Gonzaga Receives 2019 Clean Air Award

Julie Oliver, director of the Spokane Regional Clean Air Agency, presents the Clean Air Award to (from left) GU administrators Tomson Spink,  Jim Angelosante, and Jim Simon.
Julie Oliver, director of the Spokane Regional Clean Air Agency, presents the Clean Air Award to (from left) GU representatives Tomson Spink, Jim Angelosante, and Jim Simon.

February 11, 2019
Gonzaga News Service

Efforts to Reduce Energy Use, Emissions Recognized

SPOKANE, Wash. — The Spokane Regional Clean Air Agency has honored Gonzaga University as the 2019 Clean Air Award recipient for its exemplary work across campus to improve energy efficiency and reduce emissions through voluntary measures and innovative practices, the agency announced.

In the last 10 years, GU’s plant services has seen a 23 percent increase in gross square footage of the buildings it manages – roughly 2.9 million square feet requiring lighting, heating, cooling, and ventilation. Even with this growth, Gonzaga’s overall emissions have decreased by implementing strategies to increase campus energy efficiency.

Tomson Spink, Gonzaga’s grounds and facility maintenance manager, said during the past 10 years the university’s overall consumption of natural gas has dropped by 27 percent and electric consumption grew by 4 percent — remarkable figures, Spokane Clean Air noted, considering this occurred during a period of significant growth.

Following are additional efforts that are making a difference:
• Replaced some large, less efficient natural-gas fired boilers used for campus heating with smaller and more efficient units. This alone has reduced emissions of five air pollutants by 24 percent — or three tons annually.
• All new building construction must be certified to Silver LEED level.
• Lighting is replaced with high-efficiency LED fixtures, bulbs and tubes and lighting controls that include dimming, daylighting, and vacancy sensing.

GU has been a leader in transportation as well. In addition to its robust Commute Trip Reduction program, the University employs two shared mobility programs to encourage the use of alternative commute options: Zipcar and more recently, Lime bikes.

Gonzaga launched the Zipcar program in 2012 with two Zipcars that allow commuters to run errands and make trips without requiring the purchase, maintenance and use of personal vehicles. According to Jim Simon, GU’s director of sustainability, during the last academic year, Zipcars were used more than 1,000 times, covering more than 20,000 miles and cutting an estimated 478,000 pounds of carbon dioxide.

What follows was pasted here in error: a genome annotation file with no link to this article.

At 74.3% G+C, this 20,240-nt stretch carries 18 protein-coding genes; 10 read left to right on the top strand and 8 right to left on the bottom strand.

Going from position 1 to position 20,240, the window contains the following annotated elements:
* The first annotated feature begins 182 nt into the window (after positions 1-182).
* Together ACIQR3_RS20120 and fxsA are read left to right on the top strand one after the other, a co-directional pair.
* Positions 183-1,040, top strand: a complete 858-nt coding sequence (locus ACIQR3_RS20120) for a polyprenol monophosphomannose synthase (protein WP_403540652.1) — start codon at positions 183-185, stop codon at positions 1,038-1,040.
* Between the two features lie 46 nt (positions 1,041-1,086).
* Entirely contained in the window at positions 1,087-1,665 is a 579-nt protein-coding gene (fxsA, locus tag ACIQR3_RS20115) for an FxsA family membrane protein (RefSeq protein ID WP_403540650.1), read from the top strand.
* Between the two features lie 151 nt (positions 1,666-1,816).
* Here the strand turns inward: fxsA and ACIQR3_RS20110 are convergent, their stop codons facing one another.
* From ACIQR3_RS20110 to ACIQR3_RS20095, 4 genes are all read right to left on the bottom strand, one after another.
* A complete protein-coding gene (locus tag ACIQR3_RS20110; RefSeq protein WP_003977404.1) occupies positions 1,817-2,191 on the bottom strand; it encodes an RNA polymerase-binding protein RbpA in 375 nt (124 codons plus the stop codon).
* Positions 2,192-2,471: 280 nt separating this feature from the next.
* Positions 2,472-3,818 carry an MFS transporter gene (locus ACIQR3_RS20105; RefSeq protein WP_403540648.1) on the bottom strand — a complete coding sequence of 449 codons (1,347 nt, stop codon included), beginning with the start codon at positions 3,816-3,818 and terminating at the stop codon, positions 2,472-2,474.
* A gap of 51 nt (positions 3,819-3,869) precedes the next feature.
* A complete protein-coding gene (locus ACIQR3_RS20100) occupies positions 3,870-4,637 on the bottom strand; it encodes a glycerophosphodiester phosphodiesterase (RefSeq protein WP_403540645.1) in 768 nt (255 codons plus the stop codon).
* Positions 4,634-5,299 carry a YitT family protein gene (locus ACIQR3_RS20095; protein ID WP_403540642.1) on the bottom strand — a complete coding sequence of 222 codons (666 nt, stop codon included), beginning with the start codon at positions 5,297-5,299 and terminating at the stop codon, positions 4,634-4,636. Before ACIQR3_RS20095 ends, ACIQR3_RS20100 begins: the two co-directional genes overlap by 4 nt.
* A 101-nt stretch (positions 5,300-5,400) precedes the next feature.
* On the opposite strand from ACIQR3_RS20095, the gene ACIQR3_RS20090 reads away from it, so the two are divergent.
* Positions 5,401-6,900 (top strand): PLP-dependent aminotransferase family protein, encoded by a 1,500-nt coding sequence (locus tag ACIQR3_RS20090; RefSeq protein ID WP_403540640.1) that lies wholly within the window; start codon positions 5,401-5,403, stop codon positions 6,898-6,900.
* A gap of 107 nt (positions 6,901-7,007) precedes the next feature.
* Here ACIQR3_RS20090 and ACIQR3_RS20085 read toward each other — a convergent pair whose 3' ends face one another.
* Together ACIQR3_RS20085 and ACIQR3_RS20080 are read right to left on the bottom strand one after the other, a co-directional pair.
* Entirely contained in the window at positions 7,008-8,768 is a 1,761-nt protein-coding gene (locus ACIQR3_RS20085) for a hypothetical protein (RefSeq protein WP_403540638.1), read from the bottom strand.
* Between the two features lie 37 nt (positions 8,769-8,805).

The campus recently piloted the Lime bikes program, beginning with a fleet of 50 bikes. During the two-month pilot program, Gonzaga users logged more than 13,000 miles in more than over 23,000 rides, Simon said.

In 2015, GU launched the Universal Transit Access Pass program. Last year, students and faculty rode STA buses more than 43,000 times. Each trip on a bus rather than in a car helps lessen road congestion and reduces emissions.

“To further support those making decisions in their personal lives to combat greenhouse gas production, the University installed a set of ChargePoint stations on campus in 2016. These electric vehicle charging stations alleviate the ‘range anxiety’ often associated with e-vehicles, making them a more feasible alternative to traditional modes of transportation that rely on fossil fuels,” Simon said. The ChargePoint stations have served 23 unique drivers since their installation.

“For all of these reasons, Gonzaga University is our 2019 Clean Air Award recipient,” announced Spokane Clean Air’s Executive Director Julie Oliver in a ceremony Feb. 7. “Their actions benefit our community and the air we all share.”

The Clean Air Award is presented annually to recognize innovation and commitment to reduce air emissions and improve air quality in Spokane County. For more information visit www.spokanecleanair.org/business/recognition or contact Lisa Woodard at (509) 477-4727, ext. 115.